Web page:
UUFD and Parenthood Go Hand-in-Hand For Me

by Mary Lovell

 

DSC_2595 copy

 

Even before I became a parent, I knew I wanted my kids to be free to learn and develop their own beliefs, within a framework of basic moral values.  I knew I wanted them to have a community within which to learn and develop, but not one like the churches of my own youth.  Unitarian Universalism, and our UU 7 Principles, were the answer to my search for a supportive and open community.

I wanted my children to be able to ask questions, knowing that every question was valid even if there were no easy answers. “You must have faith” (as I was told in my own youth) was not the kind of answer I wanted for my curious children.  I wanted my children to learn that there are many religions in the world, practiced by people with good hearts and good intentions, but that no one of those religions could hold the ultimate truth to the exclusion of the beliefs of others.

I wanted my children to learn that there are some basic values that are shared my most world religions, even though their myths and stories might differ greatly.  I wanted my children to learn that science and religion need not be seen as opposing forces.  I wanted my children to learn that thought and spirit can both reside comfortably within each of us.  I wanted my children to learn that each of us has a responsibility to consider our actions in light of our responsibility to contribute to the greater good.

In the early 1980’s I found UUFD, and knew that I had found the place where my young children could do that kind of learning and growing.  Sometimes they were part of a very small group of UU youth.  Sometimes they were part of a robust and active group of UU youth.  They made friends, and they learned, and they felt safe to explore without limits or judgment.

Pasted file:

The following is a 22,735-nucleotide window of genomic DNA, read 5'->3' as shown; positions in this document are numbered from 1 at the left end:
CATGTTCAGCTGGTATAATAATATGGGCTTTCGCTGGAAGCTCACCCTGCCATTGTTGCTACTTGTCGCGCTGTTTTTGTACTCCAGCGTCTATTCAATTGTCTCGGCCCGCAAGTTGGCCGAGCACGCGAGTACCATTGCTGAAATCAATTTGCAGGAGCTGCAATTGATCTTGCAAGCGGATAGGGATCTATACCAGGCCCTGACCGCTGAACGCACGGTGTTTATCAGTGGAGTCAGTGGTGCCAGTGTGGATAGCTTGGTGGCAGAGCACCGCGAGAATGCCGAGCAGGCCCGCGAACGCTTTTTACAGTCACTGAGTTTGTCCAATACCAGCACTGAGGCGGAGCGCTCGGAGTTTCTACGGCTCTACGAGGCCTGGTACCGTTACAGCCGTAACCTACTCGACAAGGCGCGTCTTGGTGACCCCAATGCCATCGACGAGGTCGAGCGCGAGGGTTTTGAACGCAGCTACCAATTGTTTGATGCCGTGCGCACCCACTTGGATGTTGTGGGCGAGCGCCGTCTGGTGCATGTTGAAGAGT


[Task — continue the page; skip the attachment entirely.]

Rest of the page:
As a parent, I got involved and did my part to keep the UUFD doors open for my children and other families like mine. There were times when I didn’t do my part—but others worked diligently, and did the work when I couldn’t.

I can’t imagine not having this group of hard-working and committed people who share my commitment to all that UUFD is and does.  These people have worked together, and continue to work together, so that the next generations can have the strong moral foundation that my children received at UUFD.

UUFD helped me raise 2 wonderfully open-minded, responsible, and moral human beings.  As a parent, I cannot think of a more important task.  Now, I look at the UUFD folks who were involved in the most important thing I have ever done, and I am filled with respect and gratitude.

I hope this story continues for many more families, for many more years to come.